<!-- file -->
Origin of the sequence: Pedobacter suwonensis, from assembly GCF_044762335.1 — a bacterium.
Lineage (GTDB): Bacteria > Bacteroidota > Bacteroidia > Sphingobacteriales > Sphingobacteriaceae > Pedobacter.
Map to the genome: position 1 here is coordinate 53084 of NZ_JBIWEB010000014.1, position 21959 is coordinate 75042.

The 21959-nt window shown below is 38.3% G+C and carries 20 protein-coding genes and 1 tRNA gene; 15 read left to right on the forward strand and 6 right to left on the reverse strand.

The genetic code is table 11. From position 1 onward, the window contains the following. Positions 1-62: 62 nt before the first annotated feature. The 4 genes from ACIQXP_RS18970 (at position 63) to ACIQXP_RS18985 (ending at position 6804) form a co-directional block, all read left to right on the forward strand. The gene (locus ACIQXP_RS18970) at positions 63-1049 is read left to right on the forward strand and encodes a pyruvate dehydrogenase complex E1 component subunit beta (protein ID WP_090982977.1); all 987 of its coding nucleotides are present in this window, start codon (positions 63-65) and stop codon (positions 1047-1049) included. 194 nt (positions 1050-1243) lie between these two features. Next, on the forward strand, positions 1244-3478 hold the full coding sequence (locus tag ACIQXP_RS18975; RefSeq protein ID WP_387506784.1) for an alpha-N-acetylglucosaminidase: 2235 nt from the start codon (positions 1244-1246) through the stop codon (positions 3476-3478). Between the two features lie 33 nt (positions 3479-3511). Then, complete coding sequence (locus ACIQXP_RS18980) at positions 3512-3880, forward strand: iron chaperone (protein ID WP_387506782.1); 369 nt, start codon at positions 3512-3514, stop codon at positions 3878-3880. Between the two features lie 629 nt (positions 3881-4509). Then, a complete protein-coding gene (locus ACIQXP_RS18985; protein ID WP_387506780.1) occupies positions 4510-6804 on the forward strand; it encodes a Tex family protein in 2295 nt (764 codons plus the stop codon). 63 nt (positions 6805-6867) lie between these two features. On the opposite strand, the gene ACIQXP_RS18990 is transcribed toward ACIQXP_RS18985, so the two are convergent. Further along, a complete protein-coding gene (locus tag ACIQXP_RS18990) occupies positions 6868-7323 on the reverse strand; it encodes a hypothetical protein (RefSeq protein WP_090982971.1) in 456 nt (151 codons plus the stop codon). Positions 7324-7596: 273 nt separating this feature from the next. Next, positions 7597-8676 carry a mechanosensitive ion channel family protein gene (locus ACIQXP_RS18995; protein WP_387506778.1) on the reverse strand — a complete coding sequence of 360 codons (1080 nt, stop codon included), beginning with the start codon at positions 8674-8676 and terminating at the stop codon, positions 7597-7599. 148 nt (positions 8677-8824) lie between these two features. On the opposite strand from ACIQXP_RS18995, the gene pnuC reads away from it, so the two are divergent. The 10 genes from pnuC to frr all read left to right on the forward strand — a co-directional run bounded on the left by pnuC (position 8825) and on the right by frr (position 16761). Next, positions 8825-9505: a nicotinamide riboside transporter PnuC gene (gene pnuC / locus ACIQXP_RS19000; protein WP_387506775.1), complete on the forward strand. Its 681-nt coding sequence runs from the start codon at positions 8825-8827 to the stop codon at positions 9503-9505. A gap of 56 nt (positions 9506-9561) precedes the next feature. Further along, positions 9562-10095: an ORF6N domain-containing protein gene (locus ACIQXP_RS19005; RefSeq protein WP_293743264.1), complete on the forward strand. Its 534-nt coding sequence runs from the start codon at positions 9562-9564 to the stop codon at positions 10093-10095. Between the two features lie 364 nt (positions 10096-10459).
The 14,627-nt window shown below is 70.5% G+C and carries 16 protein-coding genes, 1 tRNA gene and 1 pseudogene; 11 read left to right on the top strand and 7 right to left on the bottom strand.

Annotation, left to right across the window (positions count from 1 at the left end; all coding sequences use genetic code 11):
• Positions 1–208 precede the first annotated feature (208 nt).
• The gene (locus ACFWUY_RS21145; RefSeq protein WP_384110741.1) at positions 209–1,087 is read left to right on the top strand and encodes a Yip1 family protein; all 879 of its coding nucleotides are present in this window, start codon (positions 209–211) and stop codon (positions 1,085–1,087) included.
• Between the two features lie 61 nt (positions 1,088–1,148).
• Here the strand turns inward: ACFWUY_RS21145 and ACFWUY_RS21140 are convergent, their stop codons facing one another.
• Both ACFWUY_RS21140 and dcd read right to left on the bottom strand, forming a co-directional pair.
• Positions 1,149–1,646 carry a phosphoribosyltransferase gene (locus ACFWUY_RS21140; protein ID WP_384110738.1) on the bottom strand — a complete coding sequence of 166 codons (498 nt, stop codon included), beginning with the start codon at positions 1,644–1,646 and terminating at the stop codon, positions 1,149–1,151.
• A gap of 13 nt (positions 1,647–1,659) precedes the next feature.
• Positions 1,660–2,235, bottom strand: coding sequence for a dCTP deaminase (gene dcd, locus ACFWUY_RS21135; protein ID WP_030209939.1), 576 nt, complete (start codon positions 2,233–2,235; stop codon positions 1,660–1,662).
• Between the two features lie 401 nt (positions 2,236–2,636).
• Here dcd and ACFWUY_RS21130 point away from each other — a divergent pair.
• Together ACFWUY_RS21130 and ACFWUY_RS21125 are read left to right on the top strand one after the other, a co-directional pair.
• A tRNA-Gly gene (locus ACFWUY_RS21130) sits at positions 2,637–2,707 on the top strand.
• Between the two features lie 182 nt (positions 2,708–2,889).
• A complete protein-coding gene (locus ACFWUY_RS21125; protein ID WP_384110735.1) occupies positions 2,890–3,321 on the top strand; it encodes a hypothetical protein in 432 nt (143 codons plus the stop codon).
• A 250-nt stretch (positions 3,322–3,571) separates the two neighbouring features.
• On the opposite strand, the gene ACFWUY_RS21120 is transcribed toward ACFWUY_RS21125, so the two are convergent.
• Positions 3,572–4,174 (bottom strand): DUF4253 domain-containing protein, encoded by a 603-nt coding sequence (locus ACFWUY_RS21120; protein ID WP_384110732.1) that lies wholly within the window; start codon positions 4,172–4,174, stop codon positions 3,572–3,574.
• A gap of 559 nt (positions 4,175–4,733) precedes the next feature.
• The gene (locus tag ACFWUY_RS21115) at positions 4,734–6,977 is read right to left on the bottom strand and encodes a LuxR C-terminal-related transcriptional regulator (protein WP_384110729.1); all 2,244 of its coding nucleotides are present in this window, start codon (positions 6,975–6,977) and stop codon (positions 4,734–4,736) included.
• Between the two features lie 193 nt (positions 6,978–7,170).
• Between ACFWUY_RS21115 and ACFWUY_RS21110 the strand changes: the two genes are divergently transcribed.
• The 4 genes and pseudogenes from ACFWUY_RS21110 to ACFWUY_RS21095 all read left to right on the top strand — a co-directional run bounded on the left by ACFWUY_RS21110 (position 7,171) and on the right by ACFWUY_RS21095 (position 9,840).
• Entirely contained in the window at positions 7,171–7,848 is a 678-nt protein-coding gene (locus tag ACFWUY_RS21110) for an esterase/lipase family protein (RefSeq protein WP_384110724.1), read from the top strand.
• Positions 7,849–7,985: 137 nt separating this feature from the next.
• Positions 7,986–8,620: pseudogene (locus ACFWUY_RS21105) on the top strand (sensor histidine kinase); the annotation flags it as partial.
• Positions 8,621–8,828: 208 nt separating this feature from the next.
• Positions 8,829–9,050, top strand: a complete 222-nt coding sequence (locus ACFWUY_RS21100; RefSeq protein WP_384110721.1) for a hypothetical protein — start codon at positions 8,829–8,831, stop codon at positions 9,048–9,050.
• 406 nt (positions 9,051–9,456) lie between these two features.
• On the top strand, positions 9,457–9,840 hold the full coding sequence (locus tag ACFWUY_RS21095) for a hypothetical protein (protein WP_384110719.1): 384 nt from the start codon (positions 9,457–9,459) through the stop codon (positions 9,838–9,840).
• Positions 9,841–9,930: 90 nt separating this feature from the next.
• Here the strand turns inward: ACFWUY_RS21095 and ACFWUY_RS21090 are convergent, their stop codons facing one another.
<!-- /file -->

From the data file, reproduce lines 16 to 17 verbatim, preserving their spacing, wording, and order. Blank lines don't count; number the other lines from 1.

• Between the two features lie 401 nt (positions 2,236–2,636).
• Here dcd and ACFWUY_RS21130 point away from each other — a divergent pair.